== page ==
Great Lakes coal shipments rise, but still down for year

The following is the text of a news release from the Lake Carriers' Association:

(CLEVELAND) — Coal shipments on the Great Lakes topped 3 million tons in October, an increase of 9 percent compared to a year ago. Shipments also outpaced the month’s long-term average by 75,000 tons.

Shipments from Lake Superior ports totaled 1.7 million tons, an increase of 3.5 percent compared to a year ago, and a slight increase over the month’s long-term average.

Loadings on Lake Michigan totaled 267,000 tons, a decrease of 35 percent compared to a year ago, and 24.2 percent below the month’s long-term average.

For the second month in a row, loadings at Lake Erie ports topped 1 million tons, an increase of nearly 50 percent compared to a year ago, and 12.8 percent better than the month’s long-term average.

Despite the increases of the past two months, the trade’s end-of-October total — 18.8 million tons — still represents a decrease of 5.1 percent compared to a year ago. As was the case with other commodities, coal was severely impacted by the brutal winter of 2013-2014. At the end of April, shipments were down by nearly 50 percent. Ice is already forming on the lakes, so industry will need the U.S. and Canadian Coast Guards to keep the shipping lanes open once ice formations become formidable.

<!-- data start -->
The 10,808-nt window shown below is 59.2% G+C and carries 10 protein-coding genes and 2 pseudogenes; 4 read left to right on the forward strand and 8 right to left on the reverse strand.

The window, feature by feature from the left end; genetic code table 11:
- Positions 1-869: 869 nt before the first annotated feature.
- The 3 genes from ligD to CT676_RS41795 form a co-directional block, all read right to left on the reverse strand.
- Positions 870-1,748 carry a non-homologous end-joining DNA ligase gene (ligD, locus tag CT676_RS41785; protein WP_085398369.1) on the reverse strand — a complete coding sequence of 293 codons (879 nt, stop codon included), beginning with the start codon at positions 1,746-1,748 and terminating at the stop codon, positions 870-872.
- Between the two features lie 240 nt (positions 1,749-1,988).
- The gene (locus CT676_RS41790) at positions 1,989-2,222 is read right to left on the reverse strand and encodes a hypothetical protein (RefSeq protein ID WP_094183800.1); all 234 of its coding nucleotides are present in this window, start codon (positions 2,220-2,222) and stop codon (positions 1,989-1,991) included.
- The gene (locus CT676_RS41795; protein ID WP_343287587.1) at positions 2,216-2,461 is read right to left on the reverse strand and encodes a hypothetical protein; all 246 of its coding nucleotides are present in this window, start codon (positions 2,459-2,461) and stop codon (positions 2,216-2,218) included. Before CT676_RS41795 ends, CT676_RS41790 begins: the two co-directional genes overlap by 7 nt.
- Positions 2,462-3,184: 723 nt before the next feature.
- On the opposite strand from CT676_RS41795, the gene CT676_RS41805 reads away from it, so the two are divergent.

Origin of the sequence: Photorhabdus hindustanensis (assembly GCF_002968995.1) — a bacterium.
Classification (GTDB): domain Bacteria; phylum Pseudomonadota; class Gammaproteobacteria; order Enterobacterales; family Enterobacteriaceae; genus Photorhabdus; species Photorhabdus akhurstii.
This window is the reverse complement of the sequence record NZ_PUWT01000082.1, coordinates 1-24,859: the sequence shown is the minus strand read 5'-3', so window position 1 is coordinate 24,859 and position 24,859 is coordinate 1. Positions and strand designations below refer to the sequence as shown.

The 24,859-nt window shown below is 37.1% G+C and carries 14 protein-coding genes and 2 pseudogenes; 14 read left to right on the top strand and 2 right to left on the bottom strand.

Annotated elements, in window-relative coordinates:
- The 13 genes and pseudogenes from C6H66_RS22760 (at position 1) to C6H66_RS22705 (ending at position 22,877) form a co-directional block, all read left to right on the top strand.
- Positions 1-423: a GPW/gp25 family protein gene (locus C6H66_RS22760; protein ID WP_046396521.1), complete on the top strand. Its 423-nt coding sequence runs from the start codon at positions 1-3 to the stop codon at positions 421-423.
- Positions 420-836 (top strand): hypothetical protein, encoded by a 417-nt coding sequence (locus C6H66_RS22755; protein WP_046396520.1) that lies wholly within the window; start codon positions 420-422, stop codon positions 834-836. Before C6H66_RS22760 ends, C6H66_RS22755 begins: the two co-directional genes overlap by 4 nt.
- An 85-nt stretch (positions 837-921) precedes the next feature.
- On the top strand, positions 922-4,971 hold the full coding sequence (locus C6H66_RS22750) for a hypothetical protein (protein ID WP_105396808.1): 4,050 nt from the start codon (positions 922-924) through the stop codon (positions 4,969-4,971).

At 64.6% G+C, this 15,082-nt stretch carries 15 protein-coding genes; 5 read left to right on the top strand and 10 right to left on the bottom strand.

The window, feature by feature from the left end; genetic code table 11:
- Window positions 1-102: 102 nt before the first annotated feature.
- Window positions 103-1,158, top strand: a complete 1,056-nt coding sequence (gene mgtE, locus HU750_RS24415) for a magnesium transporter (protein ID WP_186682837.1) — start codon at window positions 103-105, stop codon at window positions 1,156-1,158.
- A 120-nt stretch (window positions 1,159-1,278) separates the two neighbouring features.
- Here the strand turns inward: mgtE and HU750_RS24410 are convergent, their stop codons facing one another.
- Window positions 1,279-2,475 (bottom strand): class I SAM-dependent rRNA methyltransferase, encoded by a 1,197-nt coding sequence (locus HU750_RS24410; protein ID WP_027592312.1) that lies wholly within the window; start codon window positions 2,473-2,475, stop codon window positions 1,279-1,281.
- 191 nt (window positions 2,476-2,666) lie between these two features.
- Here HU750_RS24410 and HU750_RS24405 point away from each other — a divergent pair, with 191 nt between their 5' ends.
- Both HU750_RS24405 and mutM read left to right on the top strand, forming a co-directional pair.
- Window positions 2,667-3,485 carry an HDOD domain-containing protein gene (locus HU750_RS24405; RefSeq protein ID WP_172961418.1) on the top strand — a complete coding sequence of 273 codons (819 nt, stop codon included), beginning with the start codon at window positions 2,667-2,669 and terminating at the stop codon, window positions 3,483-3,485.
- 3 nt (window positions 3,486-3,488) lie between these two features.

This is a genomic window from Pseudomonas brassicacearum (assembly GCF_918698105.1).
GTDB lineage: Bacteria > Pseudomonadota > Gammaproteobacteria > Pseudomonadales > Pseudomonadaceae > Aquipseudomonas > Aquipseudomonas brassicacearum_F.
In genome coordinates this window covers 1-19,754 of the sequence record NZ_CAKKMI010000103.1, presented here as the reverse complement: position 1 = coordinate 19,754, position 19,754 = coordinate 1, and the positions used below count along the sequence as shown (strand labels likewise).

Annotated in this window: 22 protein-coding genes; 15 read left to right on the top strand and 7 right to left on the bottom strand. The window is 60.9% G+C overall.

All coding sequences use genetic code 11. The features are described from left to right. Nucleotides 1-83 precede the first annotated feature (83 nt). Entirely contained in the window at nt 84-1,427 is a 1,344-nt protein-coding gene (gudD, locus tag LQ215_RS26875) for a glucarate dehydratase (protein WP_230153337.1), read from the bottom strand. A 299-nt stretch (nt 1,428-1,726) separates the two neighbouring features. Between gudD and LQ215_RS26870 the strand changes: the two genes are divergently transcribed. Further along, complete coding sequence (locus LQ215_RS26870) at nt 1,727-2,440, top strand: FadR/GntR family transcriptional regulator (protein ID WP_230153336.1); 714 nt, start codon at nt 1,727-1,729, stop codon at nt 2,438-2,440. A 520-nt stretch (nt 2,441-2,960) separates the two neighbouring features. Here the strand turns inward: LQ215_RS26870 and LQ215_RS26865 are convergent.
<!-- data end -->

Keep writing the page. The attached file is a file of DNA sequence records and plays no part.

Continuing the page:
The Lake Carriers’ Association represents 17 American companies that operate 56 U.S.-flag vessels on the Great Lakes and carry the raw materials that drive the nation’s economy: iron ore and fluxstone for the steel industry, aggregate and cement for the construction industry, coal for power generation, as well as salt, sand and grain. Collectively, these vessels can transport more than 115 million tons of cargo per year. Those cargos support more than 103,000 jobs with an average wage of $47,000. More information is available at

By Professional Mariner Staff